A sprawling society with pyramids, moats, and “forest islands” thrived from 500 to 1400 A.D. in the Bolivian Amazon.
The ruins of a vast ancient civilization that has remained hidden under the densely forested landscape of the Bolivian Amazon for centuries has now been mapped out in unprecedented detail, reports a new study.
Millions of lasers shot from a helicopter have revealed evidence of unknown settlements built by a “lost” pre-Hispanic civilization, resolving a long-standing scientific debate about whether the region could sustain a large population.
The immense settlements stretch across some 80 square miles of the Llanos de Mojos region of Bolivia and include pyramids, causeways, canals, ramparts, elevated “forest islands,” and buildings arranged in ways that hint at cosmological worldview. The structures were built by the mysterious Casarabe culture, an Indigenous population that flourished from 500 to 1400 A.D. and came to inhabit some 1,700 square miles of the Amazon rainforest. The find is “mind blowing,” according to the leader of the research team.
While field expeditions and Indigenous knowledge have previously shed light on this region’s lost settlements, a remote-sensing technique called Light Detection and Ranging (LIDAR) has now exposed the enormous extent and tantalizing complexity of this civilization.
Scientists led by Heiko Prümers, an archaeologist at German Archaeological Institute in Berlin, used LIDAR to probe the remains of two large settlements called Cotoca and Landívar, along with 24 smaller sites, including 15 that were previously unknown to modern researchers. The results “indicate that the Casarabe-culture settlement pattern represents a type of tropical low-density urbanism that has not previously been described in Amazonia” and that “put to rest arguments that western Amazonia was sparsely populated in pre-Hispanic times,” according to a study published last week in Nature.
“The architectural layout of large settlement sites of the Casarabe culture indicates that the inhabitants of this region created a new social and public landscape through monumentality,” Prümers and his colleagues said in the study. “We propose that the Casarabe-culture settlement system is a singular form of tropical agrarian low-density urbanism—to our knowledge, the first known case for the entire tropical lowlands of South America.”
Old ideas give way to science
LIDAR scanners work by shooting thousands of infrared laser pulses every second at ground targets from aerial vehicles and recording the time it takes for the signal to bounce back. In this way, the method can generate minute details about topography that are beyond the range of other instruments. LIDAR is a particularly popular tool for archaeologists working at sites that are blanketed in dense vegetation, because they can expose details about past settlements that are difficult to spot or even access on the ground.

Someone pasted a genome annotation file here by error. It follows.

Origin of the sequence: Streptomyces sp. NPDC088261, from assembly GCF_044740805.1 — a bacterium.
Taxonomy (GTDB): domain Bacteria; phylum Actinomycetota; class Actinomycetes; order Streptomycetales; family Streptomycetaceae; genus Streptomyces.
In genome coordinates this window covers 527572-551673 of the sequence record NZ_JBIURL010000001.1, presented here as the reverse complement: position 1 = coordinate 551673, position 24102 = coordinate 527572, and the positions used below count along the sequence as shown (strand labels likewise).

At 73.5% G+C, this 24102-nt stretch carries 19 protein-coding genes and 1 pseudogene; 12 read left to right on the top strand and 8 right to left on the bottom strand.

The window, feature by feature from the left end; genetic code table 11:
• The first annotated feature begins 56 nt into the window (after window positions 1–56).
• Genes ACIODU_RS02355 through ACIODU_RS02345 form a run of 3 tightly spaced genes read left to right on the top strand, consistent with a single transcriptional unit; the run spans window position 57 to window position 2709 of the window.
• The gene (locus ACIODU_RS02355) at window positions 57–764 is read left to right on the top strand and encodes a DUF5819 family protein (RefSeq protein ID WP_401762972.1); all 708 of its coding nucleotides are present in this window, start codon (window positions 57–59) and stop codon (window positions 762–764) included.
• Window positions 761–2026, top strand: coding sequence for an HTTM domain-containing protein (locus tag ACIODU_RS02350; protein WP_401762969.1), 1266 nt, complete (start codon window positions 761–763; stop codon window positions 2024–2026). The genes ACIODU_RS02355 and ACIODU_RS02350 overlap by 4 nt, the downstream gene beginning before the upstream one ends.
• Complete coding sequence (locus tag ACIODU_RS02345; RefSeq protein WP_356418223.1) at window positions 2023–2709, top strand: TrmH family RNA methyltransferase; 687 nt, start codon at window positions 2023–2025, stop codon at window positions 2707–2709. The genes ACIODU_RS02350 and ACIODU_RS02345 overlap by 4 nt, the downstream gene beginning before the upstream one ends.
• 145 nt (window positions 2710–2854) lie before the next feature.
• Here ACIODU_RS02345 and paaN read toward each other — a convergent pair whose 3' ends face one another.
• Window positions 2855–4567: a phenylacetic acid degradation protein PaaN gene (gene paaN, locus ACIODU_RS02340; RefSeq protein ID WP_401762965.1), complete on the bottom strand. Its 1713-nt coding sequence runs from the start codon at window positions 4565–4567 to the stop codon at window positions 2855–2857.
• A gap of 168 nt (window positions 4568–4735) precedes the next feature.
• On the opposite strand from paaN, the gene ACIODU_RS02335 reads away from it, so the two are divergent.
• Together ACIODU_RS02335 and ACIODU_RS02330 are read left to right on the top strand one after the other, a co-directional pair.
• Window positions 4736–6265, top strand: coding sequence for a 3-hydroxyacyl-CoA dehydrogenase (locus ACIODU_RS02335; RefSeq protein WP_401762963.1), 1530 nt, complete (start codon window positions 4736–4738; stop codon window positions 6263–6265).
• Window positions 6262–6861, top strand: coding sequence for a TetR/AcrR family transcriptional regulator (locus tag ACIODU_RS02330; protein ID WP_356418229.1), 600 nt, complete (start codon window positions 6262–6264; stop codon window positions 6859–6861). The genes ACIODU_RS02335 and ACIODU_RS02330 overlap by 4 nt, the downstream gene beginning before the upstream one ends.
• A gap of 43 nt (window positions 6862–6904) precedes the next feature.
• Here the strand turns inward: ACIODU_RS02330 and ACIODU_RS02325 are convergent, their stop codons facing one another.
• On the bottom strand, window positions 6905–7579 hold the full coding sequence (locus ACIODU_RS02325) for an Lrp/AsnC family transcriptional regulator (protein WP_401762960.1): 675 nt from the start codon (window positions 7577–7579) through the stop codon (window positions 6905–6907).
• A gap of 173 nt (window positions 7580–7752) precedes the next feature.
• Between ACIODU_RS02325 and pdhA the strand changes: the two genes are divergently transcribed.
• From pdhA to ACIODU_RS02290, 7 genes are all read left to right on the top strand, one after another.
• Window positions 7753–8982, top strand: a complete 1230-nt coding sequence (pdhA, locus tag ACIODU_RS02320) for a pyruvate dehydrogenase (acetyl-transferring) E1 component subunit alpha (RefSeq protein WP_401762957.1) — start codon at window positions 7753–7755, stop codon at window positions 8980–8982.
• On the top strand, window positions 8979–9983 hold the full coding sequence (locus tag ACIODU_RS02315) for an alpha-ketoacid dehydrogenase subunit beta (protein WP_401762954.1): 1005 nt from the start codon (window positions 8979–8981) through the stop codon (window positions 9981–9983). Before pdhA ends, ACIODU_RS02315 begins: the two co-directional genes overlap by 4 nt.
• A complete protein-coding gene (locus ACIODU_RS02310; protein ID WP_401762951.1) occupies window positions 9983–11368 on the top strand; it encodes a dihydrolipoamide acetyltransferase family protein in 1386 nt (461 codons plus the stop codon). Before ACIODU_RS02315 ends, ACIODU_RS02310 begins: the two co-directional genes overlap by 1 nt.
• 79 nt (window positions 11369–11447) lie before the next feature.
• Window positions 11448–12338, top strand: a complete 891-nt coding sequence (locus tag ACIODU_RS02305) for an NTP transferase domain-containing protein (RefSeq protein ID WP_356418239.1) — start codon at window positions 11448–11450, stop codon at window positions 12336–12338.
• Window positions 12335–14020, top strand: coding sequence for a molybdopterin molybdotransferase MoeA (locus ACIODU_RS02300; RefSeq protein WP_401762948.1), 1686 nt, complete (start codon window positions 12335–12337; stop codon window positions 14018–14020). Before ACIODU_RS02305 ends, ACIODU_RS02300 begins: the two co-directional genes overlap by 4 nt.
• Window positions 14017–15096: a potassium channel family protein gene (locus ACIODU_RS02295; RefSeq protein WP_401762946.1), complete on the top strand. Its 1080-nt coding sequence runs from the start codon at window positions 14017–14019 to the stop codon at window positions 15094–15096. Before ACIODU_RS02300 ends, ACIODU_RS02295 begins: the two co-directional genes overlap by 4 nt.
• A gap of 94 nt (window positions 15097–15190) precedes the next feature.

The Llanos de Mojos region is a lowland tropical savanna in the southwest of the Amazon basin. It has distinct wet and dry seasons each year — the driest months have no rain, but during the rainy season between November and April much of the area is flooded for months at a time.
While some of the buried structures at Llanos de Mojos were known, the new LIDAR data revealed a sprawling network of settlements linked by raised causeways that extend for miles across the verdant terrain and in which water was managed by a huge system of canals and reservoirs.
Spanish missionaries in the 16th century found only isolated communities living there, and scientists had supposed that the area’s pre-Hispanic population was the same. Earthworks were found in the 1960s, but many scientists disputed whether they were ruins or natural features.
“In one hour of walking, you can get to another settlement,” said Prümers. “That’s a sign that this region was very densely populated in pre-Hispanic times.” Prümers and his colleagues have studied the Casarabe ruins in the region, now part of Bolivia, for more than 20 years.
The two large settlements, Cotoca and Landívar, were protected by concentric defensive structures that include moats and ramparts. Numerous signs of civic and ceremonial life are embedded in more densely populated areas, such as 70-foot-tall conical pyramids and earthen buildings that curiously take the shape of the letter U.
“The scale and elaboration of civic-ceremonial architecture are key aspects of the large settlement sites,” Prümers and his colleagues said in the paper. “The orientation of the buildings that constitute the civic-ceremonial centers of the two large settlement sites is very uniform towards the north-northwest. This probably reflects a cosmological world view, which is also present in the orientation of extended burials of the Casarabe culture.”
While most of these monuments appear in more densely populated ruins, the scanned region may also have contained countless small hamlets that are too subtle to be detected by LIDAR, the team noted. Taken together, the new findings offer a captivating look at a society that thrived in this forested region for centuries, building massive agricultural and aquacultural infrastructure that sustained a rich social and ritual life.
“The scale, monumentality, labor involved in the construction of the civic-ceremonial architecture and water-management infrastructure, and the spatial extent of settlement dispersal compare favorably to Andean cultures and are of a scale far beyond the sophisticated, interconnected settlements of southern Amazonia, which lack monumental civic-ceremonial architecture,” the researchers said in the study.
“As such, the data contribute to the discussion of the global wealth of early urban diversity and will help to redefine the categories used for past and present Amazonian societies.”